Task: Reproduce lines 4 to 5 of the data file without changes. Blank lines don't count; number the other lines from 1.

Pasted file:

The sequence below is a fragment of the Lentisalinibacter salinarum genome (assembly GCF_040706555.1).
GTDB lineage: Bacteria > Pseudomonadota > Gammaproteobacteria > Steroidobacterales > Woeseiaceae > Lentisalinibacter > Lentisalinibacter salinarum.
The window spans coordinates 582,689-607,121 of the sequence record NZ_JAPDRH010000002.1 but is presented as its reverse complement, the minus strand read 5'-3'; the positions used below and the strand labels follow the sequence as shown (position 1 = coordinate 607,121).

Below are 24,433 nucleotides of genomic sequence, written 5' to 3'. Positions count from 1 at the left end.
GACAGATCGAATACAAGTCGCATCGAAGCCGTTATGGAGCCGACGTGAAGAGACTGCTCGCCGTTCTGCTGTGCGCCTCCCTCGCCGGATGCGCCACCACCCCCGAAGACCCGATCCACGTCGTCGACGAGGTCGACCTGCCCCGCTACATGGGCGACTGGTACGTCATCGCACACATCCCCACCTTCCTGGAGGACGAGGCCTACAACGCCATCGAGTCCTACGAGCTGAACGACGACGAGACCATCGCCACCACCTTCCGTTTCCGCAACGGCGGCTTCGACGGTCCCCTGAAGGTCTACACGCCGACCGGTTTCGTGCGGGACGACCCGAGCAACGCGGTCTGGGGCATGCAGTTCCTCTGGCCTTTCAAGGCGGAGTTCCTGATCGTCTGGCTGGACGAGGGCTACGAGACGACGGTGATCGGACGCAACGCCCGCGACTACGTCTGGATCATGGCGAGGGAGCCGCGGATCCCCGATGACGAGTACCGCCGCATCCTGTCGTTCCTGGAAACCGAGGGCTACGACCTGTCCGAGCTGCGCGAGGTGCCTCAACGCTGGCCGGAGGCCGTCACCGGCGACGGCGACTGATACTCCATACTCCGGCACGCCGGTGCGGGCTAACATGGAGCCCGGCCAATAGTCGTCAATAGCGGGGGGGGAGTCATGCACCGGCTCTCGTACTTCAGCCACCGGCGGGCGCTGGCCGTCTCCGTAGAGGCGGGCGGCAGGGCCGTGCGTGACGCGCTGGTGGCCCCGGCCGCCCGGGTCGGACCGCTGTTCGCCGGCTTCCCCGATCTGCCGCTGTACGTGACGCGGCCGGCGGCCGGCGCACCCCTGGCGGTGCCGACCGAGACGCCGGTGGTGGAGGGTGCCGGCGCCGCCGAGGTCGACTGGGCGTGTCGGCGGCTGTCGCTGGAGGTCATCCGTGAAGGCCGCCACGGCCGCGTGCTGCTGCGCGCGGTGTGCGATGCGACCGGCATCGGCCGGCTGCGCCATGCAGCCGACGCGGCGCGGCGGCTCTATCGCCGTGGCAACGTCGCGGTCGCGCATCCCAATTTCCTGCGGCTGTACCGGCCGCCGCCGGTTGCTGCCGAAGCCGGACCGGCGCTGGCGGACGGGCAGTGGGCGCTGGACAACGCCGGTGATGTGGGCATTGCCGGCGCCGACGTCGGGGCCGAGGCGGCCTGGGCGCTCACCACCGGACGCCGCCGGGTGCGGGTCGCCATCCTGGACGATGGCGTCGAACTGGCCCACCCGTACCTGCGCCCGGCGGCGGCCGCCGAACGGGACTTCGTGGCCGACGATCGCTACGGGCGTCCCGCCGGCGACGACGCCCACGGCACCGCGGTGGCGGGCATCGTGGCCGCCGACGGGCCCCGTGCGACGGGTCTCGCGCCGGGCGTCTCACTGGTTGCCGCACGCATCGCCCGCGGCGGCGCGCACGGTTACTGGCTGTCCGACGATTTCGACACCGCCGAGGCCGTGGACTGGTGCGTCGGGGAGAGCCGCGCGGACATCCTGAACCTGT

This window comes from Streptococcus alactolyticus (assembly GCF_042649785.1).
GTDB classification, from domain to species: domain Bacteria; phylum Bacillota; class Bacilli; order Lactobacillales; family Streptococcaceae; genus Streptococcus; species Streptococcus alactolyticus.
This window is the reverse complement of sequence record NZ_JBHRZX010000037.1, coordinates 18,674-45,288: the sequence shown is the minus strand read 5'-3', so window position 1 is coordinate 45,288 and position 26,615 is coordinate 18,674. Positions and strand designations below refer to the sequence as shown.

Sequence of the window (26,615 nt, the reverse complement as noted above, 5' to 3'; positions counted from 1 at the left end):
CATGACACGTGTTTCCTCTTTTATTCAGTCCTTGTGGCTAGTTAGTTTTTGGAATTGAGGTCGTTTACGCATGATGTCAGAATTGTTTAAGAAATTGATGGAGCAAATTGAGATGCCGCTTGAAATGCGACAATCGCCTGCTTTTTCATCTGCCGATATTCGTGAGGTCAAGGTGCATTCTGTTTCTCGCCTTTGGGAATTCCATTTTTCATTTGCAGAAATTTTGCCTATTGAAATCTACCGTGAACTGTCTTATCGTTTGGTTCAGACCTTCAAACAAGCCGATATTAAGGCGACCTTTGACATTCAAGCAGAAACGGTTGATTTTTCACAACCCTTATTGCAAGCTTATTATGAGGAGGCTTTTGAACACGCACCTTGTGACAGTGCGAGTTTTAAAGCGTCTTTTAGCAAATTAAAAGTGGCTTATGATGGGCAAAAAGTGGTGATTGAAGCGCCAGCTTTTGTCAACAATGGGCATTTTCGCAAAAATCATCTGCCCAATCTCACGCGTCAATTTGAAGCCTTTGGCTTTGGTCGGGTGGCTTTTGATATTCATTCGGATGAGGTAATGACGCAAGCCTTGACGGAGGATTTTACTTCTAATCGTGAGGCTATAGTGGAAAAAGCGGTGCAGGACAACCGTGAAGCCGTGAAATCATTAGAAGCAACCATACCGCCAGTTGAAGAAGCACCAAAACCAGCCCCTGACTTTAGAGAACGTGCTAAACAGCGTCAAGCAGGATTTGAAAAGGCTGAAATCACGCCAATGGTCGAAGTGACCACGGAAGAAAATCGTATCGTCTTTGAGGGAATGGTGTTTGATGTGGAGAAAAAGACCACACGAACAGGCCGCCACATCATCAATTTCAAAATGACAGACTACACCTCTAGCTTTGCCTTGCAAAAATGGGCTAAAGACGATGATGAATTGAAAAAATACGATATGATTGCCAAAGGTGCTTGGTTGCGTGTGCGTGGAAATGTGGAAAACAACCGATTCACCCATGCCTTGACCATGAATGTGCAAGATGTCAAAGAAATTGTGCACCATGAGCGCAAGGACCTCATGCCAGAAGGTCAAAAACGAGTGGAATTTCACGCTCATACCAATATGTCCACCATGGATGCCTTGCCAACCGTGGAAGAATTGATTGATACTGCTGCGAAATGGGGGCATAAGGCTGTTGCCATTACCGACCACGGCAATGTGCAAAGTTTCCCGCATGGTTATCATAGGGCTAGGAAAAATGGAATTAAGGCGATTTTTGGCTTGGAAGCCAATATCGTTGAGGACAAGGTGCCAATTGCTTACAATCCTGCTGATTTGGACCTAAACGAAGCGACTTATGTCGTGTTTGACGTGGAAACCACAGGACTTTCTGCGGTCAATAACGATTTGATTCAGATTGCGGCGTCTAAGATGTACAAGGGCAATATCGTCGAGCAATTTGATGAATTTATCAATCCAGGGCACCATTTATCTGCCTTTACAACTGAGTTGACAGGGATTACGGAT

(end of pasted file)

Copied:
Below are 24,433 nucleotides of genomic sequence, written 5' to 3'. Positions count from 1 at the left end.
GACAGATCGAATACAAGTCGCATCGAAGCCGTTATGGAGCCGACGTGAAGAGACTGCTCGCCGTTCTGCTGTGCGCCTCCCTCGCCGGATGCGCCACCACCCCCGAAGACCCGATCCACGTCGTCGACGAGGTCGACCTGCCCCGCTACATGGGCGACTGGTACGTCATCGCACACATCCCCACCTTCCTGGAGGACGAGGCCTACAACGCCATCGAGTCCTACGAGCTGAACGACGACGAGACCATCGCCACCACCTTCCGTTTCCGCAACGGCGGCTTCGACGGTCCCCTGAAGGTCTACACGCCGACCGGTTTCGTGCGGGACGACCCGAGCAACGCGGTCTGGGGCATGCAGTTCCTCTGGCCTTTCAAGGCGGAGTTCCTGATCGTCTGGCTGGACGAGGGCTACGAGACGACGGTGATCGGACGCAACGCCCGCGACTACGTCTGGATCATGGCGAGGGAGCCGCGGATCCCCGATGACGAGTACCGCCGCATCCTGTCGTTCCTGGAAACCGAGGGCTACGACCTGTCCGAGCTGCGCGAGGTGCCTCAACGCTGGCCGGAGGCCGTCACCGGCGACGGCGACTGATACTCCATACTCCGGCACGCCGGTGCGGGCTAACATGGAGCCCGGCCAATAGTCGTCAATAGCGGGGGGGGAGTCATGCACCGGCTCTCGTACTTCAGCCACCGGCGGGCGCTGGCCGTCTCCGTAGAGGCGGGCGGCAGGGCCGTGCGTGACGCGCTGGTGGCCCCGGCCGCCCGGGTCGGACCGCTGTTCGCCGGCTTCCCCGATCTGCCGCTGTACGTGACGCGGCCGGCGGCCGGCGCACCCCTGGCGGTGCCGACCGAGACGCCGGTGGTGGAGGGTGCCGGCGCCGCCGAGGTCGACTGGGCGTGTCGGCGGCTGTCGCTGGAGGTCATCCGTGAAGGCCGCCACGGCCGCGTGCTGCTGCGCGCGGTGTGCGATGCGACCGGCATCGGCCGGCTGCGCCATGCAGCCGACGCGGCGCGGCGGCTCTATCGCCGTGGCAACGTCGCGGTCGCGCATCCCAATTTCCTGCGGCTGTACCGGCCGCCGCCGGTTGCTGCCGAAGCCGGACCGGCGCTGGCGGACGGGCAGTGGGCGCTGGACAACGCCGGTGATGTGGGCATTGCCGGCGCCGACGTCGGGGCCGAGGCGGCCTGGGCGCTCACCACCGGACGCCGCCGGGTGCGGGTCGCCATCCTGGACGATGGCGTCGAACTGGCCCACCCGTACCTGCGCCCGGCGGCGGCCGCCGAACGGGACTTCGTGGCCGACGATCGCTACGGGCGTCCCGCCGGCGACGACGCCCACGGCACCGCGGTGGCGGGCATCGTGGCCGCCGACGGGCCCCGTGCGACGGGTCTCGCGCCGGGCGTCTCACTGGTTGCCGCACGCATCGCCCGCGGCGGCGCGCACGGTTACTGGCTGTCCGACGATTTCGACACCGCCGAGGCCGTGGACTGGTGCGTCGGGGAGAGCCGCGCGGACATCCTGAACCTGT